Kalon Dicki Chhoyang addressing the Geneva Summit for Human Rights and Democracy on February 19, 2013.
DHARAMSHALA, February 20: A senior leader of the exile Tibetan administration has said the self-immolations by the new generation of Tibetans born under Chinese rule “are sending an unequivocal message to the world about the gravity of the situation in Tibet.”
Kalon Dicki Chhoyang, minister of the Department of Information and International Relations of the Dharamshala based Central Tibetan Administration was addressing the 5th Geneva Summit for Human Rights and Democracy on February 19.
Her remarks came on the same day when two Tibetan teenagers, Rinchen, 17 and Sonam Dhargey, 18, died in their self-immolation protests in Ngaba region of eastern Tibet. 104 known Tibetans living under China’s rule have self-immolated since 2009 calling for the return of His Holiness the Dalai Lama and freedom in Tibet.
“What we hear are numbers but behind each number there are really people like you and me,” Kalon Chhoyang said.
She read a short message left behind by Nangdrol, 18, who self-immolated exactly a year earlier on February 19 2012. He had written: “We are unable to remain under these draconian laws, unable to tolerate this torment that does not leave scar, because the pain of not enjoying any basic human rights is far greater than the pain of self-immolation.”
The senior Tibetan leader noted that the reasons for the self-immolations in Tibet were China’s political repression, economic marginalisation, environmental destruction, and cultural assimilation.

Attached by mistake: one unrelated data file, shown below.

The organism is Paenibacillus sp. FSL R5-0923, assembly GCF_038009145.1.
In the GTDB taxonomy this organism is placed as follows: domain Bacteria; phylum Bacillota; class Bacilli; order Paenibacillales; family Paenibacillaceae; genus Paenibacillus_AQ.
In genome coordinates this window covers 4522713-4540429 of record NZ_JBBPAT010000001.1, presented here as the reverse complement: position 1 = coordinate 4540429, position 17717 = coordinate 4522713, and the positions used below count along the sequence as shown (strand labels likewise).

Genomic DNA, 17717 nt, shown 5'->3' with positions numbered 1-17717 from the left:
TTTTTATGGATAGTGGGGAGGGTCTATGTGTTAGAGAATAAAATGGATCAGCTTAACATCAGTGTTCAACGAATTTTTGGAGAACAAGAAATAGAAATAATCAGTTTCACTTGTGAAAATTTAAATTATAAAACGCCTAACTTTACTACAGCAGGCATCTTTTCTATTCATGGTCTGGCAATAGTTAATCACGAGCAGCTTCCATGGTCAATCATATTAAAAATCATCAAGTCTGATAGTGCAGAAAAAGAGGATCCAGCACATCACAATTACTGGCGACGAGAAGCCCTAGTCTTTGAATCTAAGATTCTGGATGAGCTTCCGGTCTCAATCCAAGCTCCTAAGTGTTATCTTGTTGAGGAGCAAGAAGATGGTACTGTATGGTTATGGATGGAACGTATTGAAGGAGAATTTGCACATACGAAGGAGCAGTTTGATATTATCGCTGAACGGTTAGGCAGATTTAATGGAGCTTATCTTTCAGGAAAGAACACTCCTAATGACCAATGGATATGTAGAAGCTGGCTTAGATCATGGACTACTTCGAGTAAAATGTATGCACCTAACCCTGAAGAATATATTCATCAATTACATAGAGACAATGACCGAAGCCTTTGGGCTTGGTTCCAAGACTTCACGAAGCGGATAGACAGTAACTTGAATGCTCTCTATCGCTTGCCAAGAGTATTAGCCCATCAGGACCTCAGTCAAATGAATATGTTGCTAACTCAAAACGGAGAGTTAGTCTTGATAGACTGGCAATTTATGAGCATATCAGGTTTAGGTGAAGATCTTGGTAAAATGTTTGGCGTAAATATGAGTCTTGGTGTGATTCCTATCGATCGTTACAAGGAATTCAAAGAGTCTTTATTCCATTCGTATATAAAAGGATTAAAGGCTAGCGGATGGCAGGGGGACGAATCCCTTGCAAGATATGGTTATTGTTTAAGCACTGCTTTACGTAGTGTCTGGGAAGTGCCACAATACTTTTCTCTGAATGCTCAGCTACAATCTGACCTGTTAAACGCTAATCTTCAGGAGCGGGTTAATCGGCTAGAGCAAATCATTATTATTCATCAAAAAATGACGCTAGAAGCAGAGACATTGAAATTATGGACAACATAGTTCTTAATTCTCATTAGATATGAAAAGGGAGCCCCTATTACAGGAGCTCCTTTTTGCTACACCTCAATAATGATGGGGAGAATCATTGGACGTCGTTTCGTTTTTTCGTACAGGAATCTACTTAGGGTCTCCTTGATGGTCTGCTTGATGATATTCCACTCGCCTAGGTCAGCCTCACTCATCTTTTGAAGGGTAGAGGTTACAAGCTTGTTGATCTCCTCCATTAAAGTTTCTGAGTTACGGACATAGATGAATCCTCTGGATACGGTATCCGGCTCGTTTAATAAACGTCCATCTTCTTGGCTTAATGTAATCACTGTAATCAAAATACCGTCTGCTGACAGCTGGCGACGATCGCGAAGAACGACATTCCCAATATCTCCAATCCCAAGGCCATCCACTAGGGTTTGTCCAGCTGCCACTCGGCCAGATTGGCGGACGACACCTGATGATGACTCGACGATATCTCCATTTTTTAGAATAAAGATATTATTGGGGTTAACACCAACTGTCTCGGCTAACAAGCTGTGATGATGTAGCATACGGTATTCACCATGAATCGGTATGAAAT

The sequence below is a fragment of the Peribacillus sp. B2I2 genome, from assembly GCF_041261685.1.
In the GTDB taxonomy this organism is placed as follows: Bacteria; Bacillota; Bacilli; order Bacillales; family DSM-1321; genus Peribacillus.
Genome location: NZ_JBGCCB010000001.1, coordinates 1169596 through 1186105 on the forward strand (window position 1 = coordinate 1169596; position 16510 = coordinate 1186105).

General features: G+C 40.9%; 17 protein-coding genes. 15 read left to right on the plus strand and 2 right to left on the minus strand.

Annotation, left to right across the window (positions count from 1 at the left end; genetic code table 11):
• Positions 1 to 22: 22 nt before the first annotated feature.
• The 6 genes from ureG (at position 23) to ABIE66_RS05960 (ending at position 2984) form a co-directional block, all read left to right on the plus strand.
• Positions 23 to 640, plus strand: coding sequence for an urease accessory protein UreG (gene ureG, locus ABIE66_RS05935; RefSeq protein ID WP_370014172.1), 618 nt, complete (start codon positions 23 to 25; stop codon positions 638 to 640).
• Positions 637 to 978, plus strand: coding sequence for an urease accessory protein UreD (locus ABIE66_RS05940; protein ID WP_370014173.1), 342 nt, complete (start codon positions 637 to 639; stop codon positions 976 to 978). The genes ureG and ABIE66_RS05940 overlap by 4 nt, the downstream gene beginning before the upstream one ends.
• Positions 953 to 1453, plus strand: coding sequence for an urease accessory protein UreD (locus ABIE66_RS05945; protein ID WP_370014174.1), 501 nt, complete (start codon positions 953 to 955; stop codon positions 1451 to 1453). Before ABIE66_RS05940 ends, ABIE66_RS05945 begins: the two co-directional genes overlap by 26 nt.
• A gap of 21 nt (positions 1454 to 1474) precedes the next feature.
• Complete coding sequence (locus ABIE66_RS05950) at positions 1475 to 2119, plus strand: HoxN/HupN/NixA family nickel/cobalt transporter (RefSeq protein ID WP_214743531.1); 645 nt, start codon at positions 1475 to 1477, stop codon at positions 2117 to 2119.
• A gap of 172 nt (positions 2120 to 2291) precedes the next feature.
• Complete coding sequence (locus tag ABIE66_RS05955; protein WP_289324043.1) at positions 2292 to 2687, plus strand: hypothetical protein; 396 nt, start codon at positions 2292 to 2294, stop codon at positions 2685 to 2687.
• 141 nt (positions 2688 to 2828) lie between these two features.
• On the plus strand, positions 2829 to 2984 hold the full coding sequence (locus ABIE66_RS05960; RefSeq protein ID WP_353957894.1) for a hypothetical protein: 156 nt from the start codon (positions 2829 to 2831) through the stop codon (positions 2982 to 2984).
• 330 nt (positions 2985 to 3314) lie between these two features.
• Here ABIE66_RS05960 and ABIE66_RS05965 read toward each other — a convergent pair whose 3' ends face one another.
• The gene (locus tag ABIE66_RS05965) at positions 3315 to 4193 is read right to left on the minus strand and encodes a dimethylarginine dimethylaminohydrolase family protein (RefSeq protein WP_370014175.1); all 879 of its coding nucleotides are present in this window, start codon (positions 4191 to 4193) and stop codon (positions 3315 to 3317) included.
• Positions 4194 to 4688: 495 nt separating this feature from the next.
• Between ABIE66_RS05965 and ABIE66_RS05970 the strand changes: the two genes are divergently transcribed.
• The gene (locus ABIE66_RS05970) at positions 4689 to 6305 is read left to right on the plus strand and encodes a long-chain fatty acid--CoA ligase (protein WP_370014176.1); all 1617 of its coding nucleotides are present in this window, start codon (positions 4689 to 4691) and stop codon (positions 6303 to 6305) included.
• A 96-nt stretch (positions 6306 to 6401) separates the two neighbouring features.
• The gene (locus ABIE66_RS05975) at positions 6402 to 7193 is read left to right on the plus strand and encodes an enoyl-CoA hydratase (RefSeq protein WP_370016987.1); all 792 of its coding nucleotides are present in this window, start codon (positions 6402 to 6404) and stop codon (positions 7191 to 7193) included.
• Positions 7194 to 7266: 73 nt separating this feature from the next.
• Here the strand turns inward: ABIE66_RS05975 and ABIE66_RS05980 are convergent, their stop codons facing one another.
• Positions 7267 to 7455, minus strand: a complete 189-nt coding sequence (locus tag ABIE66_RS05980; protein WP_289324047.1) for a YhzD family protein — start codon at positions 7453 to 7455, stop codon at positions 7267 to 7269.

She called on China to “promptly address the longstanding grievances that have led to an alarming escalation in desperate forms of protest, including self-immolations, in Tibetan areas and also to provide access to independent monitors and media to assess the actual conditions in the Tibetan region.”
Addressing the Summit held on the eve of the United Nations Human Rights Council's main annual session, Kalon Chhoyang further called on China to honour it pledges to uphold the highest standard of cooperation with UN Human Rights Council and its mechanism.
UN High Commissioner for Human Rights Navanethem Pillay, in a strong-worded statement on the crisis in Tibet last November, announced that there were 12 outstanding requests for official visits to China by UN Special Rapporteurs on various human rights issues, including one by the Special Rapporteurs on Freedom of religion and belief.
“China must be held accountable to the pledges it made to the UN Human Rights Council,” added Kalon Chhoyang.
Sponsored by a coalition of 20 human rights NGOs from around the world, the Geneva Summit for Human Rights and Democracy pulled in “hundreds of courageous dissidents and human rights victims, activists, and student leaders, in an adjacent parallel forum, to shine a spotlight on urgent human rights situations that require global attention.”
Kalon Dicki Chhoyang spoke on the topic ‘Authoritarianism and Human Rights: The Police State and Its Victims’ along with former Cuban political prisoner Régis Iglesias and Syrian activist Randa Kassis.